HOUSTON — Wade Phillips, the veteran coach who has turned the Houston defense into the NFL's best, will have surgery this week to resolve a kidney condition and will be away from the team for a week to 10 days.
The Texans' defensive coordinator disclosed the medical issue Wednesday. He would not specify the condition, but said it is not life threatening, is not cancer, and that doctors recommended that he have the procedure.
Linebackers coach Reggie Herring will run the defense for Houston (10-3) in Sunday's game against Carolina (4-9). Herring was Phillips' linebackers coach in Dallas from 2008-10, then joined Houston's staff after Phillips was hired on Jan. 5.
The Texans said the 64-year-old Phillips was expected to return this season, which will include the expansion team's first playoff game. But his leave is just the latest roadblock for the Texans, who've continued to win despite losing a key player to an injury every week.
Outside linebacker Mario Williams (torn chest muscle) and quarterbacks Matt Schaub (right foot injury) and Matt Leinart (broken left collarbone) are all out for the season, and star receiver Andre Johnson has a strained left hamstring after missing six games with an injury to his right hamstring. On Monday, coach Gary Kubiak said starting right guard Mike Brisiel had surgery on his broken right leg.
Phillips has probably contributed more to the Texans' success this season than anyone.
Fired as the coach of the Dallas Cowboys in the middle of last season, Phillips has talked about feeling rejuvenated with the Texans. He took over the league's worst 2010 defense and implemented a 3-4 alignment before the season.
Houston leads the league in total defense at 275 yards per game. The Texans rank fourth in rushing defense at 91.5 yards per game and third in pass defense at 183.5 yards per game, and have held each of their last seven opponents below 20 points.
The players credit Phillips with not only restoring confidence to the defense, but also creating a scheme that is fun to play.
"We're playing good defense all over," two-time Pro Bowl linebacker DeMeco Ryans said recently. "Of course it feels good, to be able to get out there and stop some people. You're definitely not worried about people scoring on you because you know everybody is being accountable. Everybody's holding up their end and knowing what they're supposed to do, so you're comfortable when you're out there."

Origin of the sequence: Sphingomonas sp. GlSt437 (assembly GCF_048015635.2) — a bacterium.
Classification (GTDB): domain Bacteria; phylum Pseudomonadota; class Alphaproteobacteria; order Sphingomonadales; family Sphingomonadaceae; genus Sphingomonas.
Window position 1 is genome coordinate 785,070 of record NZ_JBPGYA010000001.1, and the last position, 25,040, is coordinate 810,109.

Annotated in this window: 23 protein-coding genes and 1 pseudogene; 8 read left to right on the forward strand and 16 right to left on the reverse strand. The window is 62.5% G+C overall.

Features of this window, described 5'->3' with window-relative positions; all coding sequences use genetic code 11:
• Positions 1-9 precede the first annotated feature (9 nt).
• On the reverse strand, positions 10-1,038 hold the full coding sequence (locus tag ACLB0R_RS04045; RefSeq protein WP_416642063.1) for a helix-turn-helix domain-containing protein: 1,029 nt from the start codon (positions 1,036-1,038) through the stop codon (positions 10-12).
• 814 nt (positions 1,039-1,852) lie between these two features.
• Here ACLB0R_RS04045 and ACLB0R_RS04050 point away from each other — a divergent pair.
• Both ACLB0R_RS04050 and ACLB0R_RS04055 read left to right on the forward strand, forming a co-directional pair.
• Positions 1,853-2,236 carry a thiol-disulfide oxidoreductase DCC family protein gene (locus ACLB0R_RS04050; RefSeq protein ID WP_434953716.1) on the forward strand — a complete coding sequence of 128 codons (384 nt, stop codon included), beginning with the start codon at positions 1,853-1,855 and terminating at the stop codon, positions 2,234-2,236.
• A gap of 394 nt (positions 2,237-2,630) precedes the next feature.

Under Phillips' guidance, several Texans are having career years.
Linebacker Brian Cushing has regained his form from 2009, when he was named the Associated Press Defensive Rookie of the Year. He leads the Texans with 86 tackles, and also has two interceptions and three sacks.
Outside linebacker Connor Barwin leads the team with 9 1/2 sacks after moving into Williams' role, and the same position where DeMarcus Ware excelled under Phillips in Dallas. Barwin, a converted defensive end, has 25 quarterback hits and seven pass break-ups. He had a franchise-record four sacks in Houston's 20-13 win at Jacksonville on Nov. 27.
Rookie defensive end J.J. Watt has 4 1/2 sacks and two fumble recoveries and leads the defensive line with 43 tackles, and rookie linebacker Brooks Reed, pressed into action after Williams was hurt, has already set a franchise record for a first-year player with six sacks.
Phillips has clearly found a new home in Houston under coach Gary Kubiak. He ran the defense in Denver from 1989-92, overlapping Kubiak's playing career as John Elway's backup for the Broncos, but their history goes back even further.
Phillips and Kubiak first met in the late 1970s, when Kubiak was a ball boy and Wade was an assistant for the Houston Oilers, who were coached by Wade's father, Bum.